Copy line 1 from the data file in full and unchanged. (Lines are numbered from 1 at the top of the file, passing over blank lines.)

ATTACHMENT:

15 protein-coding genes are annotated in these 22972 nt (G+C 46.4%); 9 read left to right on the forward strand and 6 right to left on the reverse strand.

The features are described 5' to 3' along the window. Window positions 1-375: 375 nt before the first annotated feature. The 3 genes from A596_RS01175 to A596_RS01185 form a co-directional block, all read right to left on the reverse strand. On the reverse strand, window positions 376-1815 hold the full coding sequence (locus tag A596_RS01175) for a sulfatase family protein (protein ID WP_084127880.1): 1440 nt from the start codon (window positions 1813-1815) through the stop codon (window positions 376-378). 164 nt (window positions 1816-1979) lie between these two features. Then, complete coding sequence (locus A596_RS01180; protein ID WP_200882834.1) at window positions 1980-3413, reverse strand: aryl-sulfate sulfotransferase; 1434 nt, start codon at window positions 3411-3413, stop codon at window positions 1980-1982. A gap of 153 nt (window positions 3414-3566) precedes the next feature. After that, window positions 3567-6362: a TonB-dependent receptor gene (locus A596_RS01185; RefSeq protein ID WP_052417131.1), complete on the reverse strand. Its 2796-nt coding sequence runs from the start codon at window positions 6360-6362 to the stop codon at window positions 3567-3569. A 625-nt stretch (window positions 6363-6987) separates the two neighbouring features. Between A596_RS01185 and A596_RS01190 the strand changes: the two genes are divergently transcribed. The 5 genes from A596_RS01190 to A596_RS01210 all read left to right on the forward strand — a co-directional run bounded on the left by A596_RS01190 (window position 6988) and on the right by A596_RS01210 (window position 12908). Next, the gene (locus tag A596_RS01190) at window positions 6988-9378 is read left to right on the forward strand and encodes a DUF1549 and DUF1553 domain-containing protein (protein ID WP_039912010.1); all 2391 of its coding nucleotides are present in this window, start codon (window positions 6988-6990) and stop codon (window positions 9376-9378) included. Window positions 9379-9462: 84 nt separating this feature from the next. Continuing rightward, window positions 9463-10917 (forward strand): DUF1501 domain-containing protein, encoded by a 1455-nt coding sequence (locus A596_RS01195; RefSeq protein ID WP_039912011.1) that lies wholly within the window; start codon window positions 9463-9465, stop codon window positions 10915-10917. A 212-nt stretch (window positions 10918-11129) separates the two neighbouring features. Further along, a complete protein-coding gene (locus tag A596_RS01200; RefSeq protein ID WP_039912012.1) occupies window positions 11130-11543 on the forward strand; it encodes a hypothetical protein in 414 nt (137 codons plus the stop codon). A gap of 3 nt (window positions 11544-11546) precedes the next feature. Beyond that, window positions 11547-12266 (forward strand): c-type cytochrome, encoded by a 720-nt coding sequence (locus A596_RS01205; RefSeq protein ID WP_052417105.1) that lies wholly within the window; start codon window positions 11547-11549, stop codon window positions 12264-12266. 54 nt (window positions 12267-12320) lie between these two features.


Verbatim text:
15 protein-coding genes are annotated in these 22972 nt (G+C 46.4%); 9 read left to right on the forward strand and 6 right to left on the reverse strand.